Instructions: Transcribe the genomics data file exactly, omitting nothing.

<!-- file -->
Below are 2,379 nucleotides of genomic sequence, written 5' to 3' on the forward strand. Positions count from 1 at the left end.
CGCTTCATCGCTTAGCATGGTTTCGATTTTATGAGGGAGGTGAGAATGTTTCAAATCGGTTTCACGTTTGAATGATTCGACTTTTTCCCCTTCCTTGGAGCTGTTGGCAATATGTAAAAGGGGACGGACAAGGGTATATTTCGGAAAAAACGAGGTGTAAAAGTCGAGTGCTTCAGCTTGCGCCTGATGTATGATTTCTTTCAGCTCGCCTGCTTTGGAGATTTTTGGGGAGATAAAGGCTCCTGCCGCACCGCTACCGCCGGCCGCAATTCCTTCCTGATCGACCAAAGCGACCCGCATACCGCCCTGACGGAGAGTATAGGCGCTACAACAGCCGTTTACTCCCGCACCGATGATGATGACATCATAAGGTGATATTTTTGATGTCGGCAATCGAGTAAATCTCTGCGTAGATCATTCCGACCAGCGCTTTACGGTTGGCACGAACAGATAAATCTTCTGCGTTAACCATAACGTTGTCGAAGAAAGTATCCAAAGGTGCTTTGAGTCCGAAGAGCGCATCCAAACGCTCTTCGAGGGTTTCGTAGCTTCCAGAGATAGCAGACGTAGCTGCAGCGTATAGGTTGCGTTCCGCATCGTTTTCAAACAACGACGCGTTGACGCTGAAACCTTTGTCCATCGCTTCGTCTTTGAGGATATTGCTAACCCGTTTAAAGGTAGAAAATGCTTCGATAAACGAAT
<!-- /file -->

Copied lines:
Below are 2,379 nucleotides of genomic sequence, written 5' to 3' on the forward strand. Positions count from 1 at the left end.
CGCTTCATCGCTTAGCATGGTTTCGATTTTATGAGGGAGGTGAGAATGTTTCAAATCGGTTTCACGTTTGAATGATTCGACTTTTTCCCCTTCCTTGGAGCTGTTGGCAATATGTAAAAGGGGACGGACAAGGGTATATTTCGGAAAAAACGAGGTGTAAAAGTCGAGTGCTTCAGCTTGCGCCTGATGTATGATTTCTTTCAGCTCGCCTGCTTTGGAGATTTTTGGGGAGATAAAGGCTCCTGCCGCACCGCTACCGCCGGCCGCAATTCCTTCCTGATCGACCAAAGCGACCCGCATACCGCCCTGACGGAGAGTATAGGCGCTACAACAGCCGTTTACTCCCGCACCGATGATGATGACATCATAAGGTGATATTTTTGATGTCGGCAATCGAGTAAATCTCTGCGTAGATCATTCCGACCAGCGCTTTACGGTTGGCACGAACAGATAAATCTTCTGCGTTAACCATAACGTTGTCGAAGAAAGTATCCAAAGGTGCTTTGAGTCCGAAGAGCGCATCCAAACGCTCTTCGAGGGTTTCGTAGCTTCCAGAGATAGCAGACGTAGCTGCAGCGTATAGGTTGCGTTCCGCATCGTTTTCAAACAACGACGCGTTGACGCTGAAACCTTTGTCCATCGCTTCGTCTTTGAGGATATTGCTAACCCGTTTAAAGGTAGAAAATGCTTCGATAAACGAAT